Image Courtesy of Indiana State Museum.

Mumler’s fame as a spirit photographer did not last long. As early as his first image, people were criticizing his work and claiming it as false. Yet, in an article published by the New York Sun on February 26, 1869, William Mumler is quoted to say that “he really believes that the pictures are produced by departed spirits who are attached to the sitters by affection or relationship or affinity”.[7] Eventually Mumler was arrested in 1869 on the charges of fraud and larceny, with several people, including P.T. Barnum, testifying against him. However, because the trial took a religious turn arguing the merit of spiritualism, Mumler was acquitted and returned to his practice. However, due to his spiritual and financial reputation, the spirit image that put him on top throughout the 1860s, also brought him down in the end.[8] However, spirit images live on even still today in a variety of forms and the argument whether these images are real or not will continue as well. 

Endnotes:

  1.  Clement Cheroux et. Al.,  The Perfect Medium: Photography and the Occult (London: Yale University Press, 2004), 22-23. 
  2. Louis Kaplan, The Strange Case of William Mumler (Minneaopolis: University of Minnesota Press, 2008), 5-6
  3. Barbara Weisburg, Talking to the Dead: Kate and Maggie Fox and the Rise of Spiritualism (New York: HarperCollins Publishers, 2004), 3-4.
  4. Katie Scott, “Phantoms and Frauds: The History of Spirit Photography” and Frauds: The History of Spirit Photography”, Oxford    University Press Blog, (October 2013) accessed, September 24, 2018.
  5. Ibid.
  6. Jean Baker, Mary Todd Lincoln: A Biography, ( New York: W. W. Norton & Company, Inc. 2008), 278-280.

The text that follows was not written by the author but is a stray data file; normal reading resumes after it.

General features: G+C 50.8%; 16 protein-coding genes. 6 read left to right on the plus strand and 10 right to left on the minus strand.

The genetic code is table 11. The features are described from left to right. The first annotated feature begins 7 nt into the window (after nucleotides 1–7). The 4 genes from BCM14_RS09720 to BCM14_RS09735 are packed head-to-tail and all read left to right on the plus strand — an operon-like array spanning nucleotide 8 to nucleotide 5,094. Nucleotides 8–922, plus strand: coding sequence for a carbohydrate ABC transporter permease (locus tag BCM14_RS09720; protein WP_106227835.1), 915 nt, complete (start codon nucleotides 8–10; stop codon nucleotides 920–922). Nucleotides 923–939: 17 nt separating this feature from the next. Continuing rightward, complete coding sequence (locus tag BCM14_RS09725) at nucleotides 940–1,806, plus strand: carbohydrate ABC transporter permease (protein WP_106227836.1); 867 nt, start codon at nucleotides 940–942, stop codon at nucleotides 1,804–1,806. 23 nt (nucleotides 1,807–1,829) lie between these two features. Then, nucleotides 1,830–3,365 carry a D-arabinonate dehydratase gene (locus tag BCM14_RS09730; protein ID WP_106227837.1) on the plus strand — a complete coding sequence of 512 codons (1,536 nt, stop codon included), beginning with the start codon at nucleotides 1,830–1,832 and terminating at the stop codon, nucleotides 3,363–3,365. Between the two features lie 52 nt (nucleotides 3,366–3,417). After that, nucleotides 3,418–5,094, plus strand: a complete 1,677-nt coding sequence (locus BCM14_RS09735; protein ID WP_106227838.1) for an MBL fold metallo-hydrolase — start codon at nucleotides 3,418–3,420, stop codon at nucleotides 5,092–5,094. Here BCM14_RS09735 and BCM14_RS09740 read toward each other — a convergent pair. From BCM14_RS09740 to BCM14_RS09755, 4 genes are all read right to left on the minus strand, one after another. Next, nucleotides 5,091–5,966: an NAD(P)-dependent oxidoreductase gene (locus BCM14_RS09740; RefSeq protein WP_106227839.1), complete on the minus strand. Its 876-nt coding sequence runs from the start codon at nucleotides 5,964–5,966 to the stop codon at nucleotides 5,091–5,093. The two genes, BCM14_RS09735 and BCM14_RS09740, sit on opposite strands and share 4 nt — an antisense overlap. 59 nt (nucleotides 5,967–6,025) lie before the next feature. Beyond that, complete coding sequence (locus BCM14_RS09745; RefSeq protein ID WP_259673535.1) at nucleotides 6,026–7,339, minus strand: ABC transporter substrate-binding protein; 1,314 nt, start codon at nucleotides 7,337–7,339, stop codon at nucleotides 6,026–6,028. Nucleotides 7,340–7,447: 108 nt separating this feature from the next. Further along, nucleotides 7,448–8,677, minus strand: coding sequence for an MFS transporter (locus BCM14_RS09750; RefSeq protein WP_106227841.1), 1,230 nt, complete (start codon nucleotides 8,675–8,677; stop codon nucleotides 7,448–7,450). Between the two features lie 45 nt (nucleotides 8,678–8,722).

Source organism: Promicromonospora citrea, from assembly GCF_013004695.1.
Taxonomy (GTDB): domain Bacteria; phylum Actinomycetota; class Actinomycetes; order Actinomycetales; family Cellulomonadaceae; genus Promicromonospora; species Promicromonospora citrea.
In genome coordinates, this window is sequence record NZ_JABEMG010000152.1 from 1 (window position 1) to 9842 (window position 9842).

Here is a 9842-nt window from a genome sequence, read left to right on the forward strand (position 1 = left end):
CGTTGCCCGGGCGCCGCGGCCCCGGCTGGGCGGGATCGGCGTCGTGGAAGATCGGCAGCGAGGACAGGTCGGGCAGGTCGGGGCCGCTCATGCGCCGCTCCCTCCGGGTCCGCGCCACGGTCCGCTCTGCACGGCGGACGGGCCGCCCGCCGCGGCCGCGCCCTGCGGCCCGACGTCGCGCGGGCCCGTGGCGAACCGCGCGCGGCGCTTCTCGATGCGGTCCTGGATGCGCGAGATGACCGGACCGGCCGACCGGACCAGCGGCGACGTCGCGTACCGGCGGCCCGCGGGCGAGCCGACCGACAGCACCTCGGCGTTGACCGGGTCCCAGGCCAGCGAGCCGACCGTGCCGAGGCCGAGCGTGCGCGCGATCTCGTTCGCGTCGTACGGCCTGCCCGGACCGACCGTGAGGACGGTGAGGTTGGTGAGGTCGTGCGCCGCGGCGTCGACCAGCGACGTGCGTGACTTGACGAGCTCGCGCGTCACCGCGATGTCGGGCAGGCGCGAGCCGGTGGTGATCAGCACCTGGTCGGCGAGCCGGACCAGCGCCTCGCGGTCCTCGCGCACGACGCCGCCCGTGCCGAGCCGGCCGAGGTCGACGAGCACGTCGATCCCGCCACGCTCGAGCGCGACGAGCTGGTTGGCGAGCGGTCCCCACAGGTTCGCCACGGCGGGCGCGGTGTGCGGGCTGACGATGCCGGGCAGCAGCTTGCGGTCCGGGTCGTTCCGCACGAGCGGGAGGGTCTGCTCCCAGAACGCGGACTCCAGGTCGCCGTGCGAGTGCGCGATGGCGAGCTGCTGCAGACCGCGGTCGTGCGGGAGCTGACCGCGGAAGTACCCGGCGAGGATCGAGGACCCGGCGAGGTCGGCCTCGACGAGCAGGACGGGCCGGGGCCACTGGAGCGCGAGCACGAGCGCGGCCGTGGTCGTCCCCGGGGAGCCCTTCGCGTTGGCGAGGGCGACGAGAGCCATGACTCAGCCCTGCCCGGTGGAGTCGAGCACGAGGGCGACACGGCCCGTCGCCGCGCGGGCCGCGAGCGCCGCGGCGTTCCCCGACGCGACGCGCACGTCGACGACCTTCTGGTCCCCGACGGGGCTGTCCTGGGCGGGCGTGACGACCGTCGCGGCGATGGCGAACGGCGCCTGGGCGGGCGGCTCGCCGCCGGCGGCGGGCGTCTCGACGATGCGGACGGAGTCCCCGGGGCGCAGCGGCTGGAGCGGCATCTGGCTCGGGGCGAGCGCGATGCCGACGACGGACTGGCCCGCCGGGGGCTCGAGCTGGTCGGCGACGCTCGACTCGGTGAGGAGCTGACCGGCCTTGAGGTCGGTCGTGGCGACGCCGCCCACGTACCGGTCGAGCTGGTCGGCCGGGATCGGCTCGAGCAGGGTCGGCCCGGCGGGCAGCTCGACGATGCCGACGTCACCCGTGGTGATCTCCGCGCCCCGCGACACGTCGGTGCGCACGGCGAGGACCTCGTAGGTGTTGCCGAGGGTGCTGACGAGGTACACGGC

7. Kaplan, 16.
  8. Cheraux et. Al., 22-23.
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3 Responses to The Rise of Spirit Photography

  1. Meg Groeling says:

    I am not sure if Mumler “discovered” spirit photography so much as noticed and exploited things. What about those orbs at Gettysburg?? Thanks for this interesting piece. I really love this stuff.

  2. Rob wilson says:

    An interesting little piece of history. Mumler was quite the sham artist. It’s interesting that P.T. Barnum, that great promoter of hoaxes, was called as a witness by the prosecution at Mumler’s trial. It must have been quite a sideshow.

    Seeing the spirit photographs in the article reminded my of an old album of late 19th and early 20th century century from my mother’s side of the family that featured a portrait of one of my great or great-great aunts or cousins and (as written underneath the photo) her ghostly “etheral self” or “etheric body” (Can’t remember which). When I saw it years ago I assumed it was a double exposure taken by accident and placed in the album as a joke by someone in the family. Maybe it was serious. And maybe Mumler or one of his henchmen took it!

  3. It’s sad that Mary Lincoln’s grief was exploited, and evidently she was by no means alone in that experience. Thanks for an interesting article.